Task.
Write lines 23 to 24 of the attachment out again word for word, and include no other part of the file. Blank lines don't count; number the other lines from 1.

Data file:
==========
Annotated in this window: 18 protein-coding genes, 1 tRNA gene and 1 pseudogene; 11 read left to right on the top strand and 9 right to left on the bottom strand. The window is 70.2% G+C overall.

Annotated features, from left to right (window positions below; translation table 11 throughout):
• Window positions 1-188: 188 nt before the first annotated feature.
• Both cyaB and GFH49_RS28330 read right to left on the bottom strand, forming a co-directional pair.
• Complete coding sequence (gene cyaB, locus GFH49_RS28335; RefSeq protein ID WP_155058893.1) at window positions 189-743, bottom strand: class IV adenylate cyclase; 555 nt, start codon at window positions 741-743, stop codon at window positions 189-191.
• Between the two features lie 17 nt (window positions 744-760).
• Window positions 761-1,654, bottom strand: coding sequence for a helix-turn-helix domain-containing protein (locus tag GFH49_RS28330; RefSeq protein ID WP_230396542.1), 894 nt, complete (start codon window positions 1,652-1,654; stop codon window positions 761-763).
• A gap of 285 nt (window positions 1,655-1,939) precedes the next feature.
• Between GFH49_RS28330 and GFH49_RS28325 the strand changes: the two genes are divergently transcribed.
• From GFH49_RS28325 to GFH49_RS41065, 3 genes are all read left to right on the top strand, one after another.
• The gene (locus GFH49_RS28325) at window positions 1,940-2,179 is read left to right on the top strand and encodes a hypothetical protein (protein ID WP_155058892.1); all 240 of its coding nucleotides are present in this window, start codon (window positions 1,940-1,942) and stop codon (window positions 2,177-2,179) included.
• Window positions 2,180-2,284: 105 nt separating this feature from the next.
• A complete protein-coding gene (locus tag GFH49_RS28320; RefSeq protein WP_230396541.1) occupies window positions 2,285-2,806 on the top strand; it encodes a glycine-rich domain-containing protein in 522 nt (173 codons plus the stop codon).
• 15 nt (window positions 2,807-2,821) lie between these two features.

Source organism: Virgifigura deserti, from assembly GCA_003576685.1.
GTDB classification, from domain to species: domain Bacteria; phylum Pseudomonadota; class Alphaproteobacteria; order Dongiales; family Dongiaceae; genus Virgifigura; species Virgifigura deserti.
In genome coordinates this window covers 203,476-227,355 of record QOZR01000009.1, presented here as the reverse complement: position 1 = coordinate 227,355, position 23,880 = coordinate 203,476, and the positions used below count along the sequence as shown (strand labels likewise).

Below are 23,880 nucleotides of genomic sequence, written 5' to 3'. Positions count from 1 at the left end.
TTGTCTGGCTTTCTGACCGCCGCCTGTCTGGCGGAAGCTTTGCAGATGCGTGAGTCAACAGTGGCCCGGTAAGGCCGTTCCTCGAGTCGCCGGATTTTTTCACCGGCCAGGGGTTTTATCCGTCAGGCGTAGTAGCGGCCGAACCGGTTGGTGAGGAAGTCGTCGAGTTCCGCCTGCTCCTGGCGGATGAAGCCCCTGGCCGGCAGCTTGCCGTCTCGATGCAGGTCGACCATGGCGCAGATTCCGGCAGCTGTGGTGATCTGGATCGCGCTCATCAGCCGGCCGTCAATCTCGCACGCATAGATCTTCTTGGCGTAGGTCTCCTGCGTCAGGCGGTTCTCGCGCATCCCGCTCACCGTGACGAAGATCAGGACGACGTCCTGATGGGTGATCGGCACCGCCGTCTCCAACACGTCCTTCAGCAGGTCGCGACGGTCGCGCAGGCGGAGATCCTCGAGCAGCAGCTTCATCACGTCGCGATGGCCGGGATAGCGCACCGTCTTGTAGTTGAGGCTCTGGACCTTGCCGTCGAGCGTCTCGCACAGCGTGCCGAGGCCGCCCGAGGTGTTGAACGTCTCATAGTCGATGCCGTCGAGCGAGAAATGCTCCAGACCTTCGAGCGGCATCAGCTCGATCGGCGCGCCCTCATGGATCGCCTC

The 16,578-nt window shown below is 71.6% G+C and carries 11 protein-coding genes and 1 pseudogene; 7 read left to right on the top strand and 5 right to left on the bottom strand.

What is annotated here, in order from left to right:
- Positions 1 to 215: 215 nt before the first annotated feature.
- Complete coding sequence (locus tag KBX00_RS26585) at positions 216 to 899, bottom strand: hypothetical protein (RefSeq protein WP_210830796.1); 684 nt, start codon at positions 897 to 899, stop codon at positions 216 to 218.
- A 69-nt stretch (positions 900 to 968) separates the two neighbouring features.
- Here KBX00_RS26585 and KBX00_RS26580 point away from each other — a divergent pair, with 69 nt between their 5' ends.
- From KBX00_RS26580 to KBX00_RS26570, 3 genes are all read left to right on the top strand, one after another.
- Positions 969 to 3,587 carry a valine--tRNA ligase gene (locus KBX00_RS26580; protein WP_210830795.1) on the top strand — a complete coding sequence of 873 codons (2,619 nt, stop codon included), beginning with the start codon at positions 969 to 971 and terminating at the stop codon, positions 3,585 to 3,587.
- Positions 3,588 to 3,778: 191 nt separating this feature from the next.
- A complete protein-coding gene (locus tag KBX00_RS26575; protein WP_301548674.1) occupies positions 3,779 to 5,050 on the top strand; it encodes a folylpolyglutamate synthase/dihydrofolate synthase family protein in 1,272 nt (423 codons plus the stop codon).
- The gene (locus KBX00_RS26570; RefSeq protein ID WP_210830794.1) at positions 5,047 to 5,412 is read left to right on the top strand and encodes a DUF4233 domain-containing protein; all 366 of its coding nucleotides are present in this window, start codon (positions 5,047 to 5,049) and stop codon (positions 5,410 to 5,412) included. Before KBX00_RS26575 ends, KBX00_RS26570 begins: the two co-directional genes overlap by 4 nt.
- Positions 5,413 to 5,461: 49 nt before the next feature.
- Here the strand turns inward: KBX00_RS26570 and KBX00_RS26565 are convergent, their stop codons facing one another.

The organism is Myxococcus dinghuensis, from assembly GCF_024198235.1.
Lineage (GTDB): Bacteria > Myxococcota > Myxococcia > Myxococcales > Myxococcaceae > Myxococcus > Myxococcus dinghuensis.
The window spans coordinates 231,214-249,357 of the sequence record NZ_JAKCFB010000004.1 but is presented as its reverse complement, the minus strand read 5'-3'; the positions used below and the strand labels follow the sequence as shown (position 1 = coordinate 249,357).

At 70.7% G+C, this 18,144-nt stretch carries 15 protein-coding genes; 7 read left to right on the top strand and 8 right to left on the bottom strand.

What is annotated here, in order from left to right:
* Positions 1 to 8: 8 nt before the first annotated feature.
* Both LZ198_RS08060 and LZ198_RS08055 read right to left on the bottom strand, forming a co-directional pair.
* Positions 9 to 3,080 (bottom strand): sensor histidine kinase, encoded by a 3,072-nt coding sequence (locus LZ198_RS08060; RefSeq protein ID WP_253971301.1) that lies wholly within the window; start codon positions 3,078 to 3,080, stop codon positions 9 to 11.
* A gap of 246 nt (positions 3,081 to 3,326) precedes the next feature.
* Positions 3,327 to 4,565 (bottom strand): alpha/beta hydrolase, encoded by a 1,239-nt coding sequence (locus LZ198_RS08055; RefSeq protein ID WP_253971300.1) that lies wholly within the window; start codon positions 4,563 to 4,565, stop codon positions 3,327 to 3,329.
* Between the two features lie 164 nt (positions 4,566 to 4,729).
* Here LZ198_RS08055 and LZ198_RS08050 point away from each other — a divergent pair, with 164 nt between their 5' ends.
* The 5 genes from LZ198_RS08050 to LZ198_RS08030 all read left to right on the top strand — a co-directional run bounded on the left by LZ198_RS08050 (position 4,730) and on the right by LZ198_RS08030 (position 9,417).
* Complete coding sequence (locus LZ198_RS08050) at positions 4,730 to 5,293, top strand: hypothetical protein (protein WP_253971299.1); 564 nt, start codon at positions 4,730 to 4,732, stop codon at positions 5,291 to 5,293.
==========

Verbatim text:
- Complete coding sequence (locus tag KBX00_RS26585) at positions 216 to 899, bottom strand: hypothetical protein (RefSeq protein WP_210830796.1); 684 nt, start codon at positions 897 to 899, stop codon at positions 216 to 218.
- A 69-nt stretch (positions 900 to 968) separates the two neighbouring features.